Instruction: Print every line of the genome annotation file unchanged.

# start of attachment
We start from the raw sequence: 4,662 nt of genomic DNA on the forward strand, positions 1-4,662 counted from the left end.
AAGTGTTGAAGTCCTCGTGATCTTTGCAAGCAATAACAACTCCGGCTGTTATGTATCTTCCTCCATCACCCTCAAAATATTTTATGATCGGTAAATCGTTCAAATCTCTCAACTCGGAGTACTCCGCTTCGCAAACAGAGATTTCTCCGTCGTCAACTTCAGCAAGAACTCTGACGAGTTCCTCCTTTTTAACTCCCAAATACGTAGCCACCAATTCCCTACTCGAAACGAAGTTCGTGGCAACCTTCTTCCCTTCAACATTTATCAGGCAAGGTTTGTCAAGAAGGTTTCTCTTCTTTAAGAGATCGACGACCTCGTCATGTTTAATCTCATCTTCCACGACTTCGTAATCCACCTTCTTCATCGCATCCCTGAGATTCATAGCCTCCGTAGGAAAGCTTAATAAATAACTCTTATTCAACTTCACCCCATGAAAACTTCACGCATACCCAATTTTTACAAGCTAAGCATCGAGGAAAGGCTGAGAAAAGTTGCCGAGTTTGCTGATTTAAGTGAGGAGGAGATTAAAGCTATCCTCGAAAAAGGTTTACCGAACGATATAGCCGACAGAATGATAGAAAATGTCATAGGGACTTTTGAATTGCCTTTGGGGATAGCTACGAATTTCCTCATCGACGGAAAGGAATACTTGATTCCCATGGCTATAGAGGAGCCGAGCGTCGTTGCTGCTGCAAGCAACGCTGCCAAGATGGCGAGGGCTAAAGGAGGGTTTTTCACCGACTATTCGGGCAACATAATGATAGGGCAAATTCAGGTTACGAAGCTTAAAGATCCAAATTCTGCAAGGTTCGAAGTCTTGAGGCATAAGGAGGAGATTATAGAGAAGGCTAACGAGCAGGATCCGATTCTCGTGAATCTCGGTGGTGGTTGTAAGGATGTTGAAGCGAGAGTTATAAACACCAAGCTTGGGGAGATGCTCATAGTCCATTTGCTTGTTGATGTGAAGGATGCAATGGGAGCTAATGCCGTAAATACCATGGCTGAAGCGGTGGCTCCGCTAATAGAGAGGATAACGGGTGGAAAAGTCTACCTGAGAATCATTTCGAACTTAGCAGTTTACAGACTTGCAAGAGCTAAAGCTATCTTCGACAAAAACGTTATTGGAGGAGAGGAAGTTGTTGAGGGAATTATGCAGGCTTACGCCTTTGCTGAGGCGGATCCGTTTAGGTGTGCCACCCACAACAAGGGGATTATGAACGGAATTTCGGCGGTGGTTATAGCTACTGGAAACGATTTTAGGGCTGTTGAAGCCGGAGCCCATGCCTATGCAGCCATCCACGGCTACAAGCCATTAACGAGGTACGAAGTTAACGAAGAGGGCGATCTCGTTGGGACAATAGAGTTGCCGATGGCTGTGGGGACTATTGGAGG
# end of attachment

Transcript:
We start from the raw sequence: 4,662 nt of genomic DNA on the forward strand, positions 1-4,662 counted from the left end.
AAGTGTTGAAGTCCTCGTGATCTTTGCAAGCAATAACAACTCCGGCTGTTATGTATCTTCCTCCATCACCCTCAAAATATTTTATGATCGGTAAATCGTTCAAATCTCTCAACTCGGAGTACTCCGCTTCGCAAACAGAGATTTCTCCGTCGTCAACTTCAGCAAGAACTCTGACGAGTTCCTCCTTTTTAACTCCCAAATACGTAGCCACCAATTCCCTACTCGAAACGAAGTTCGTGGCAACCTTCTTCCCTTCAACATTTATCAGGCAAGGTTTGTCAAGAAGGTTTCTCTTCTTTAAGAGATCGACGACCTCGTCATGTTTAATCTCATCTTCCACGACTTCGTAATCCACCTTCTTCATCGCATCCCTGAGATTCATAGCCTCCGTAGGAAAGCTTAATAAATAACTCTTATTCAACTTCACCCCATGAAAACTTCACGCATACCCAATTTTTACAAGCTAAGCATCGAGGAAAGGCTGAGAAAAGTTGCCGAGTTTGCTGATTTAAGTGAGGAGGAGATTAAAGCTATCCTCGAAAAAGGTTTACCGAACGATATAGCCGACAGAATGATAGAAAATGTCATAGGGACTTTTGAATTGCCTTTGGGGATAGCTACGAATTTCCTCATCGACGGAAAGGAATACTTGATTCCCATGGCTATAGAGGAGCCGAGCGTCGTTGCTGCTGCAAGCAACGCTGCCAAGATGGCGAGGGCTAAAGGAGGGTTTTTCACCGACTATTCGGGCAACATAATGATAGGGCAAATTCAGGTTACGAAGCTTAAAGATCCAAATTCTGCAAGGTTCGAAGTCTTGAGGCATAAGGAGGAGATTATAGAGAAGGCTAACGAGCAGGATCCGATTCTCGTGAATCTCGGTGGTGGTTGTAAGGATGTTGAAGCGAGAGTTATAAACACCAAGCTTGGGGAGATGCTCATAGTCCATTTGCTTGTTGATGTGAAGGATGCAATGGGAGCTAATGCCGTAAATACCATGGCTGAAGCGGTGGCTCCGCTAATAGAGAGGATAACGGGTGGAAAAGTCTACCTGAGAATCATTTCGAACTTAGCAGTTTACAGACTTGCAAGAGCTAAAGCTATCTTCGACAAAAACGTTATTGGAGGAGAGGAAGTTGTTGAGGGAATTATGCAGGCTTACGCCTTTGCTGAGGCGGATCCGTTTAGGTGTGCCACCCACAACAAGGGGATTATGAACGGAATTTCGGCGGTGGTTATAGCTACTGGAAACGATTTTAGGGCTGTTGAAGCCGGAGCCCATGCCTATGCAGCCATCCACGGCTACAAGCCATTAACGAGGTACGAAGTTAACGAAGAGGGCGATCTCGTTGGGACAATAGAGTTGCCGATGGCTGTGGGGACTATTGGAGG